Graeme Robertson was born in Victoria in 1903, a second generation Australian of Scottish and Cornish ancestry, and was educated at Scotch College in Melbourne. After graduating from Melbourne University with honours in 1927, he became a resident and then a registrar at the Melbourne Hospital where he came under the influence of Dr Sydney Sewell, a distinguished physician with a particular interest in neurology. After obtaining his MD degree in 1930, Graeme Robertson moved to London where he was appointed to the staff of the National Hospital for Nervous Diseases, Queen Square. There he perfected the arts of clinical neurology and case demonstration for which Queen Square was famous under the tutelage of Gordon Holmes and George Riddoch, and became friends with many neurologists who were to become outstanding in this golden era of the clinical approach. His friendship with Derek Denny-Brown led to collaboration in an important study of the physiology of micturition.
Watch Dr Robertson's short film during his tenure at Queen Square Hospital.
He was later appointed as consultant to St Bartholomew's Hospital and the Hammersmith Hospital, being enticed back to Australia in 1934 by the hope that the position of honorary neurologist would be created at the Melbourne Hospital. However, he remained a general physician for nearly 10 years before this hope came to fruition, with the creation of the department of neurology and neurosurgery at the new Royal Melbourne Hospital in 1944. He was then appointed honorary neurologist to the Royal Children's Hospital and later to the Royal Women's Hospital, the Royal Victorian Eye and Ear Hospital, the Repatriation Hospital at Heidelberg, the Royal Australian Navy and the Tasmanian Government.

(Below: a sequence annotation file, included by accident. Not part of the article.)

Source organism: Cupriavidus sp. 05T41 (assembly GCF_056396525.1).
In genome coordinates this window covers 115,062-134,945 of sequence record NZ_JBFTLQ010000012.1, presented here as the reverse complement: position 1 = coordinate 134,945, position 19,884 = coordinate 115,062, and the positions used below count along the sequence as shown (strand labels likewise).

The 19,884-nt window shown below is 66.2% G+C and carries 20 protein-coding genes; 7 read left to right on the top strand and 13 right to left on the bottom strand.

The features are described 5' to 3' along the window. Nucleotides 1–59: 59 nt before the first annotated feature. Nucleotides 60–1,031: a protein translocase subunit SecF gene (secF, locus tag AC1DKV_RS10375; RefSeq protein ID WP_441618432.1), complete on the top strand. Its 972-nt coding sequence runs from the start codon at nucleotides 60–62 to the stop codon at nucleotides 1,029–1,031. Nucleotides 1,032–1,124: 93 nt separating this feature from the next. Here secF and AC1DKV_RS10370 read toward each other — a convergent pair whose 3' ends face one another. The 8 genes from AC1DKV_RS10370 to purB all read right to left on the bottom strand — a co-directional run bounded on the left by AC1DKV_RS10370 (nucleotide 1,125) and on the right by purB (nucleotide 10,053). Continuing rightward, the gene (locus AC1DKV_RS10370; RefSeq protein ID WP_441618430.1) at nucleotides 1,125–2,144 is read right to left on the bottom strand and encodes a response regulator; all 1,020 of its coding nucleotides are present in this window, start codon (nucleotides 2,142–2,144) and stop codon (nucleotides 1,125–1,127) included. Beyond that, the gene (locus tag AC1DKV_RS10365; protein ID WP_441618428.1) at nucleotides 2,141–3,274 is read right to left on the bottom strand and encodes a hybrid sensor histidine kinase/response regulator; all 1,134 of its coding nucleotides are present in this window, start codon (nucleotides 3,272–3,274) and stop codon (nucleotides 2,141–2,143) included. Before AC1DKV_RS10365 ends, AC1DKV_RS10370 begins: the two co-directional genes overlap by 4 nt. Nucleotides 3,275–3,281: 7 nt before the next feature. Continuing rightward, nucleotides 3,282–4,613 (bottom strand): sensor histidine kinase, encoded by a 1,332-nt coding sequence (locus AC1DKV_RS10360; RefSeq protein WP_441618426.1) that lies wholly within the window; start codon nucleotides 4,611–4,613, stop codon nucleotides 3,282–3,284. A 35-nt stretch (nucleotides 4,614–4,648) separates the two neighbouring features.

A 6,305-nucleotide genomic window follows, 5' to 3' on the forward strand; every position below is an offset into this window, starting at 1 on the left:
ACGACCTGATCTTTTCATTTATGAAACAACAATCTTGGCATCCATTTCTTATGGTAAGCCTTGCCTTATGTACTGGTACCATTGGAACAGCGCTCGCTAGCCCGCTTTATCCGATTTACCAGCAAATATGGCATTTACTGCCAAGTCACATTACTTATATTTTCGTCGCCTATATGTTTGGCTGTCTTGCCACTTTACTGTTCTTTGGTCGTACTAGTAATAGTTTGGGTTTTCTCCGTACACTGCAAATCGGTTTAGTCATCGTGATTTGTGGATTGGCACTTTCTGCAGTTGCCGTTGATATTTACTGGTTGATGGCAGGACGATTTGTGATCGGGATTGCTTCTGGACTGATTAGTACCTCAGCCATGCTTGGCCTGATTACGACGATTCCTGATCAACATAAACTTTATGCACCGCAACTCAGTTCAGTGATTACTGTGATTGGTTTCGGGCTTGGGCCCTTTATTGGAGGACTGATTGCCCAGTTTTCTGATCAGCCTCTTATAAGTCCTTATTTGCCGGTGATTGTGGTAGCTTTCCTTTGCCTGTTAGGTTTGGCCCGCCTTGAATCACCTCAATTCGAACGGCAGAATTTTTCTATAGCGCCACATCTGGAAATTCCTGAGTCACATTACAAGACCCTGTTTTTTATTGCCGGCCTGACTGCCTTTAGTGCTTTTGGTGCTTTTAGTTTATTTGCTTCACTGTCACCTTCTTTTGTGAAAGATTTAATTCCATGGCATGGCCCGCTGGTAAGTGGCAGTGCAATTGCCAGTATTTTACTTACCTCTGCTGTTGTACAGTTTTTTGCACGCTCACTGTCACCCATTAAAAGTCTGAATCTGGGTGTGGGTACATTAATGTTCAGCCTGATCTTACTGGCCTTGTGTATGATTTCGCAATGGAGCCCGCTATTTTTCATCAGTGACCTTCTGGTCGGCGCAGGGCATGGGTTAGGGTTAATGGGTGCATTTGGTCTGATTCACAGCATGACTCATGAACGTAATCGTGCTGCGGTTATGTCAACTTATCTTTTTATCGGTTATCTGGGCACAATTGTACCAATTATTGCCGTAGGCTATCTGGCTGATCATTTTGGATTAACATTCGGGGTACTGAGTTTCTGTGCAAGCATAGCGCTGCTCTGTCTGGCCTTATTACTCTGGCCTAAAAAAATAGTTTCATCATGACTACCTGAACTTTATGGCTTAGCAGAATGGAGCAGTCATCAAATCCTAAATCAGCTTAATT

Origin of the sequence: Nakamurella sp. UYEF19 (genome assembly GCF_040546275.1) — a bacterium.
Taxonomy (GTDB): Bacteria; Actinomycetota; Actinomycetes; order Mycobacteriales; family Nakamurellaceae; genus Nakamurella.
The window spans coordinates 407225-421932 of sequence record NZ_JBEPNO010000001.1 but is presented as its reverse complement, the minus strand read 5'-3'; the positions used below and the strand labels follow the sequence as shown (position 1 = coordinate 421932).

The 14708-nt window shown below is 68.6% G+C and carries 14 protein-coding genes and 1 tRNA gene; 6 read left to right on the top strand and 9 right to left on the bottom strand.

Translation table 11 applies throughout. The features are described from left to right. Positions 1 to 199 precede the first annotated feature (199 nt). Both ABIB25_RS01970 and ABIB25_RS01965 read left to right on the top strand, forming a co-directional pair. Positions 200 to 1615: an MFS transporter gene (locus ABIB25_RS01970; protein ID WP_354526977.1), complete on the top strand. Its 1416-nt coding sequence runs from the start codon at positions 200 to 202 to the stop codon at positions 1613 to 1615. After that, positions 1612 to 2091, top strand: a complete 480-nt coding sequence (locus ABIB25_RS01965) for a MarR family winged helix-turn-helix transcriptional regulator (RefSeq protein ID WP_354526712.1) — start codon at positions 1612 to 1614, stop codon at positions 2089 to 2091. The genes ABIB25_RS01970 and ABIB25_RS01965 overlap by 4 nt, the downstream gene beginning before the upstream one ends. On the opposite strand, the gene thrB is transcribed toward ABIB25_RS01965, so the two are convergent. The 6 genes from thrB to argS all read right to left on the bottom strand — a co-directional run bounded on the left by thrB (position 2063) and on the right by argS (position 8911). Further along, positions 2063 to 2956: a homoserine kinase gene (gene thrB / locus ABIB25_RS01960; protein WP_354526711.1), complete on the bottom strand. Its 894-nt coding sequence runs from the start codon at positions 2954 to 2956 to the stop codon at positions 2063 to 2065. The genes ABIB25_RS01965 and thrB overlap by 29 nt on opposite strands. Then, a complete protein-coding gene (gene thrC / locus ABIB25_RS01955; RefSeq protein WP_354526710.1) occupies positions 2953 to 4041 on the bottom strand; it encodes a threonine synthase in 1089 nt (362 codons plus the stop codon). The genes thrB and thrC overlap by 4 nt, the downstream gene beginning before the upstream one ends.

Although he published papers on clinical subjects such as photogenic epilepsy and cerebral aneurysm, he is most noted for his work on pneumoencephalography which continued from his first monograph in 1941 to his classic volume of 1967. He wrote a summary of this subject for the Handbook of Clinical Neurology which was published shortly before his death, after a long illness, on 25 December 1975.
Graeme Robertson became a foundation member of the Australian Association of Neurologists in 1950 and was president from 1962 to 1966. In 1964 he was responsible for the waratah being chosen as the insigne of the Association because of its link with early Australian medical history. The plate of the waratah in A Specimen of the Botany of New Holland, printed in London in 1773, was based on drawings by John White, the first surgeon general of the Colony of New South Wales. Graeme Robertson started the annual volume, Proceedings of the Australian Association of Neurologists (now Clinical and Experimental Neurology) in 1963 and became its first editor. He played an important part in organising the Second Asian and Oceanian Congress of Neurology in Melbourne in 1967, of which he was president. He served as vice-president of the World Federation of Neurology and was elected vice-president of The Royal Australasian College of Physicians in 1962.
Quite apart from his professional and academic attainments, Graeme Robertson contributed to the cultural heritage of Australia by his study of ornamental cast iron which was published in a series of eleven volumes, illustrated by his incomparable photographs. In 1935 he married Jane Duce. His son Denis carried on the medical tradition while his daughter Joan collaborated with him on his later architectural books.
Graeme Robertson was one of the founders of neurology in Australia, a gentle and cultivated man who attained international eminence for his own research while encouraging the development of the specialty as a whole.
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